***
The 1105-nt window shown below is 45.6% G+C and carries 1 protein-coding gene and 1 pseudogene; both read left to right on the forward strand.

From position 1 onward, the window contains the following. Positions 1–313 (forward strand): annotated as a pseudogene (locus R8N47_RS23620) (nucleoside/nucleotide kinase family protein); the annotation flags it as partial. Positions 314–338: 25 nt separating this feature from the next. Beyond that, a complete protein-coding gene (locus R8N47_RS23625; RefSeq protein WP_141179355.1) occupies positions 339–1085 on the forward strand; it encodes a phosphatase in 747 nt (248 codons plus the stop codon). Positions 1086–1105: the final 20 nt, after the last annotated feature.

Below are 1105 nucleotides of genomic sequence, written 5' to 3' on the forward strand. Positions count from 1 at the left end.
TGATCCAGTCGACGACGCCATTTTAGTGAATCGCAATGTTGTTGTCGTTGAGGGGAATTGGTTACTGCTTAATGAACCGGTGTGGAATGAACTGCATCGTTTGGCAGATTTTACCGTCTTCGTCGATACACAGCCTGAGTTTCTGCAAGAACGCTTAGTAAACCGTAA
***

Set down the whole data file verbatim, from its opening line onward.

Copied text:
The 1105-nt window shown below is 45.6% G+C and carries 1 protein-coding gene and 1 pseudogene; both read left to right on the forward strand.

From position 1 onward, the window contains the following. Positions 1–313 (forward strand): annotated as a pseudogene (locus R8N47_RS23620) (nucleoside/nucleotide kinase family protein); the annotation flags it as partial. Positions 314–338: 25 nt separating this feature from the next. Beyond that, a complete protein-coding gene (locus R8N47_RS23625; RefSeq protein WP_141179355.1) occupies positions 339–1085 on the forward strand; it encodes a phosphatase in 747 nt (248 codons plus the stop codon). Positions 1086–1105: the final 20 nt, after the last annotated feature.

Below are 1105 nucleotides of genomic sequence, written 5' to 3' on the forward strand. Positions count from 1 at the left end.
TGATCCAGTCGACGACGCCATTTTAGTGAATCGCAATGTTGTTGTCGTTGAGGGGAATTGGTTACTGCTTAATGAACCGGTGTGGAATGAACTGCATCGTTTGGCAGATTTTACCGTCTTCGTCGATACACAGCCTGAGTTTCTGCAAGAACGCTTAGTAAACCGTAA